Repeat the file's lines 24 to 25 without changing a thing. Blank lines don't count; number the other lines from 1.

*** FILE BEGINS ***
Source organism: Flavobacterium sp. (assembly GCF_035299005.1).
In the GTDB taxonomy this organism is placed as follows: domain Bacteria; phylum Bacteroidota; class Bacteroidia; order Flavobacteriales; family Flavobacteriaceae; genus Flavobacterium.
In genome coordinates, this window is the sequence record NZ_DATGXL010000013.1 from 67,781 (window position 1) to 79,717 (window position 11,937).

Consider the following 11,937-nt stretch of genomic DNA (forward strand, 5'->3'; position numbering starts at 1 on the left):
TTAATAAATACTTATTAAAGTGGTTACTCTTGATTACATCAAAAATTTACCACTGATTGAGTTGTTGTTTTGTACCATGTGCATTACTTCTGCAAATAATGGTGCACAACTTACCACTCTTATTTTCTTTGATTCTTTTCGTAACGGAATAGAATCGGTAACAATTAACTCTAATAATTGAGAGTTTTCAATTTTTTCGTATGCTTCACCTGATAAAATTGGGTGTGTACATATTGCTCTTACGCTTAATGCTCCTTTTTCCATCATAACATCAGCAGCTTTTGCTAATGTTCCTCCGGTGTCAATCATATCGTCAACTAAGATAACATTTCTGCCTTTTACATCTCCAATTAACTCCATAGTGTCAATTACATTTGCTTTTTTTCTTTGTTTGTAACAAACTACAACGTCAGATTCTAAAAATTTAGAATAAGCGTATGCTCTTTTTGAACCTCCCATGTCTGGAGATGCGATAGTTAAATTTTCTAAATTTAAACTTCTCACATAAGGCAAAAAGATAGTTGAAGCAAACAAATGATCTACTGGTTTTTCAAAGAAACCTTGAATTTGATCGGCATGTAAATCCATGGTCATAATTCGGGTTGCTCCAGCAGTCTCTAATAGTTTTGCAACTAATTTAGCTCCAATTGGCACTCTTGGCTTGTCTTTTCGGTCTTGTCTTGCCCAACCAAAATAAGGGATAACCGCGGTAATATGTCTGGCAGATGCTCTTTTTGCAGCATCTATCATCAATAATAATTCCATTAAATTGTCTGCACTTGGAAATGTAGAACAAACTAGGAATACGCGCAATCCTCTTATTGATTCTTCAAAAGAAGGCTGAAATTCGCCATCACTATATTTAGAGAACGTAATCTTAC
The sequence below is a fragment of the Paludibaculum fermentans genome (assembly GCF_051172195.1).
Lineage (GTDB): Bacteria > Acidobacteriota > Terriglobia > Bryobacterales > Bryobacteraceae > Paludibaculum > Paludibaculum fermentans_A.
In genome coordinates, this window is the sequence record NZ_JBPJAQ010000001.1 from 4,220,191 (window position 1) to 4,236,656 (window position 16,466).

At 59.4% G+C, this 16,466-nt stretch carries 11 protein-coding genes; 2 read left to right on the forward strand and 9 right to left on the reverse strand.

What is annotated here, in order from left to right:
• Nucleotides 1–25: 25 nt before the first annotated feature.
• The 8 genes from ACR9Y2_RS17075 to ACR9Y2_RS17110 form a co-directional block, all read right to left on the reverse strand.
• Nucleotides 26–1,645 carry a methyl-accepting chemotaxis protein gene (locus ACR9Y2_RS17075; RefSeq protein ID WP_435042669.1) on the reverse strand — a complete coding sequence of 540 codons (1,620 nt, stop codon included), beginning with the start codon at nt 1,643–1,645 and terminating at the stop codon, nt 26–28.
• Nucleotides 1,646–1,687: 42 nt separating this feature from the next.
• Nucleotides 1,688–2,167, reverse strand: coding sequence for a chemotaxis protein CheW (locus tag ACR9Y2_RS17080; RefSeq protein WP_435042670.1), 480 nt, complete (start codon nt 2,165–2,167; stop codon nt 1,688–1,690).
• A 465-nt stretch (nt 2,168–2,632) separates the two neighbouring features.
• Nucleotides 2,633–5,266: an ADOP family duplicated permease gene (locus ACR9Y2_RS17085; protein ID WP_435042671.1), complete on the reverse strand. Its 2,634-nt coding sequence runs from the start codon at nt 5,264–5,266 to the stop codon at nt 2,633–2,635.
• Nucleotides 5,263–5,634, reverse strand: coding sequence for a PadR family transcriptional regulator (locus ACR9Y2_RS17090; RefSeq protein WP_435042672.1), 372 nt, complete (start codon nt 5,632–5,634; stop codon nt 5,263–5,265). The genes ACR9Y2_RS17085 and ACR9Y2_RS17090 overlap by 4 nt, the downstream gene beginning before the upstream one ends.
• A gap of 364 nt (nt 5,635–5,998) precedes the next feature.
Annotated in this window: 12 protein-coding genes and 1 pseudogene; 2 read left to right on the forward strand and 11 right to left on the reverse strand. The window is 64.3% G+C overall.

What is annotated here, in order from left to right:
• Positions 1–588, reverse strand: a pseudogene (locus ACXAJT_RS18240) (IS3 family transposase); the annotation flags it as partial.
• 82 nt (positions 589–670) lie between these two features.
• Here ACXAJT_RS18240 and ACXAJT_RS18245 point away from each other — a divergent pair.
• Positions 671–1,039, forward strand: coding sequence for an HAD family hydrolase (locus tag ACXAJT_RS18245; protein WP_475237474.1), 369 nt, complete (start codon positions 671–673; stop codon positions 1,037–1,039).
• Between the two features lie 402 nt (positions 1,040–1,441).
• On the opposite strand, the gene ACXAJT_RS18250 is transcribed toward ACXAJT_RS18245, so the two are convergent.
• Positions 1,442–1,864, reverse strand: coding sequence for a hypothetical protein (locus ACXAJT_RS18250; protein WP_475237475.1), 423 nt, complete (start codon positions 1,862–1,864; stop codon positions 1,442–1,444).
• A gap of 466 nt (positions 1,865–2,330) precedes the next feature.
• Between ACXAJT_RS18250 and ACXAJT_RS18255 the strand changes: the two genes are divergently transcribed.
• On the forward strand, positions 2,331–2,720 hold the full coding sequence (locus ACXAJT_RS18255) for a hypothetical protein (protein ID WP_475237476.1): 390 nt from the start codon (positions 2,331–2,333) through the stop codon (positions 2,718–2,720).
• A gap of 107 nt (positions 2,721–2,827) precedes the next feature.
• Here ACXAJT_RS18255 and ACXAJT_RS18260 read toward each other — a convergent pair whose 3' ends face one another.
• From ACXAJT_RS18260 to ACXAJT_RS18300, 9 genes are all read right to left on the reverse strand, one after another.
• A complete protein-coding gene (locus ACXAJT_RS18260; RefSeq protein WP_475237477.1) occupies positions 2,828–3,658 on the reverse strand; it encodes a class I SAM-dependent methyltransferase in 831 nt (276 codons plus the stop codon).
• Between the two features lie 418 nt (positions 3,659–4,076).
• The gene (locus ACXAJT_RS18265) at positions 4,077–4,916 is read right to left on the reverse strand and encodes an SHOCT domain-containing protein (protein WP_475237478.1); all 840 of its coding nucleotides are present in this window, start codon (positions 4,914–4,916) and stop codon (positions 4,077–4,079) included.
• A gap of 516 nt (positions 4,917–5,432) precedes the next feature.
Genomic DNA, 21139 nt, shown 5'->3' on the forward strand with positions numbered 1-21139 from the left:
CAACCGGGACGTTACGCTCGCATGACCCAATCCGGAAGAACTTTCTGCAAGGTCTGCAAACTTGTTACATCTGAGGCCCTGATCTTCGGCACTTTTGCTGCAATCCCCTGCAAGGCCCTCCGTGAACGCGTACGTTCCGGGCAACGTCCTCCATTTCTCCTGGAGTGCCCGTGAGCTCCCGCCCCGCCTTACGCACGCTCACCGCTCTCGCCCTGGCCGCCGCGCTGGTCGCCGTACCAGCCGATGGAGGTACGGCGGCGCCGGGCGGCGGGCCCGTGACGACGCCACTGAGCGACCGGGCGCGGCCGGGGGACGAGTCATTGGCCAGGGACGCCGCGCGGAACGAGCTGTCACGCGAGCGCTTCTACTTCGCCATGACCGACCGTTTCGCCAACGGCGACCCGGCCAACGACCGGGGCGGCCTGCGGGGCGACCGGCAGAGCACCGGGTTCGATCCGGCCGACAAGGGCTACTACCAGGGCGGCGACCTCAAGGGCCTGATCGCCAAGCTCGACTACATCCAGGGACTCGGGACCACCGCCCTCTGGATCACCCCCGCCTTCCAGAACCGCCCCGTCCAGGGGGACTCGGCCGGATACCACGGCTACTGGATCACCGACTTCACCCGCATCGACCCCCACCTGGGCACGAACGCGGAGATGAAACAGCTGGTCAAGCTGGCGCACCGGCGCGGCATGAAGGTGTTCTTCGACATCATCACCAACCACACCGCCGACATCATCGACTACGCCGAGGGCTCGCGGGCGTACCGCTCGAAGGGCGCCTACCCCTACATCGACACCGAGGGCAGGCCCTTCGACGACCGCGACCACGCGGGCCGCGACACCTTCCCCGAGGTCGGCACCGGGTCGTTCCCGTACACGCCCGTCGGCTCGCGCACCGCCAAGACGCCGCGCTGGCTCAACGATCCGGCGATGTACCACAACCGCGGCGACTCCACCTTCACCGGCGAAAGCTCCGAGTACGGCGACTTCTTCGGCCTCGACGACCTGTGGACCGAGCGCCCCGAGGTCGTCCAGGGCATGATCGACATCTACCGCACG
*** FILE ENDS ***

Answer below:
• Here ACXAJT_RS18240 and ACXAJT_RS18245 point away from each other — a divergent pair.
• Positions 671–1,039, forward strand: coding sequence for an HAD family hydrolase (locus tag ACXAJT_RS18245; protein WP_475237474.1), 369 nt, complete (start codon positions 671–673; stop codon positions 1,037–1,039).